Articulators transform the sound into intelligible speech, this is articulation.

42)what is allophone?
In phonetics, an allophone is one of several similar speech sounds (phones) that belongs to the same phoneme.

43)what is palatography?
In order to understand how sounds are made, experimental procedures are often adapted. Palatography is one of the oldest instrumental phonetic techniques used to record data regarding articulators.

Anonymous said...

Ercan ÇAKIR 3231050019
İlhan TARAKCI 3231050011

---What is your full name?
-My name is Daniel Jurafsky

---Where were you born?
-I was born in Yonkers, New York; but ı grow up Los Altos in California

---What is your job?
-I am an associate in the Department of Linguistics, and by courtesy in the Department of Computer Science at Stanford University since 2004

---Were did you work firstly?
-I worked as a software angineer in UNIX operating systems

---What is the name of your book?
-Its name is ‘’Speech And Language Processing’’

---What is your aim about speech recognition?
-We tried to understand how to make speech recognition more robust to foreign accents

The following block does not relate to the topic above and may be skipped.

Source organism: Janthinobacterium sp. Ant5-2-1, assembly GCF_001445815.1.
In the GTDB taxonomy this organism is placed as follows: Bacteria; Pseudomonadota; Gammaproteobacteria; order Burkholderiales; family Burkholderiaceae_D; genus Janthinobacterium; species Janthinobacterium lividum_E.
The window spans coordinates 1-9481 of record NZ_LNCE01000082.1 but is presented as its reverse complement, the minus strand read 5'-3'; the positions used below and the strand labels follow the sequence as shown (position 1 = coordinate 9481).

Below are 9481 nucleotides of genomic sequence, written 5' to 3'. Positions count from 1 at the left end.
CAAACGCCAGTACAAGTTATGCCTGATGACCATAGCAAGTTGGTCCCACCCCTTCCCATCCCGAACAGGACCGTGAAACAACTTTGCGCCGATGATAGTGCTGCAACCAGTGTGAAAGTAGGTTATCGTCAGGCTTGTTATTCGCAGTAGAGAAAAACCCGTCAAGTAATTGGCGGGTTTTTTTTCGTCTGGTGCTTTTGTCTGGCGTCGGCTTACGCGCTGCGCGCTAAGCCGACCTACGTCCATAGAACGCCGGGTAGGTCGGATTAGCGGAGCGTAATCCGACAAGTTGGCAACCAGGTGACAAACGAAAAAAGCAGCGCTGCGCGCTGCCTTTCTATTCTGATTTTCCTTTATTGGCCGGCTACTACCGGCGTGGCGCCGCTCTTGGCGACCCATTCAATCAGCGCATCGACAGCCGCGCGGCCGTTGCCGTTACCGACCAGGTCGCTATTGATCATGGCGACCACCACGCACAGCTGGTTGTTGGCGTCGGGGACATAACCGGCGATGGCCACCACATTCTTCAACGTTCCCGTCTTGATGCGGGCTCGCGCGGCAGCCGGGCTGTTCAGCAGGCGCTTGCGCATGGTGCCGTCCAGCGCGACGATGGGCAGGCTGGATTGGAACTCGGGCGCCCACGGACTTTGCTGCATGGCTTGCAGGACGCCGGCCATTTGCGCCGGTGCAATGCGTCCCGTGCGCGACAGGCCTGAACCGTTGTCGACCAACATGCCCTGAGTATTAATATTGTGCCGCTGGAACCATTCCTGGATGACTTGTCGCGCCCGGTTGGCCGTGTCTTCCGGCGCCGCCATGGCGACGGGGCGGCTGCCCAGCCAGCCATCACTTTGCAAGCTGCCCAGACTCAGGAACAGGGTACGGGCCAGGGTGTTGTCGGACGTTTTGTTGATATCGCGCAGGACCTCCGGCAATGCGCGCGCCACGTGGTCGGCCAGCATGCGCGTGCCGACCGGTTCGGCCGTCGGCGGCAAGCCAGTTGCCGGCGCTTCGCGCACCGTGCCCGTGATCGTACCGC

---How do you use the terms of natural language generation/natural language processing(NLP)?
-I and my friends work on many areas of natural language processing..
For example ‘’qustion answering’’ : our focus is an automatic detection of opinions for answering opinion question. Other one is ‘’Shallow Semantic Parsing’’: We work with a number of collaborators, beginning with Dan Gildea in his dissertation work, on automatic semantic parsing: assigning domain-independent semantic role labels (Agent, Patient, Instrument, etc) to input sentences.

---What do you think about speech synthesis?
-It is the artificial production of human speech. A major focus this year is our work on the automatic prediction of prosodic phenomena like pitch accents from text, and detection of pitch accents from speech, as well as the automatic detection of disfluencies.

--- What about morphology dear?
-It is one of the most important area in linguistics. Morphology studies about the internal structure of words. Moreover ; it has three fields: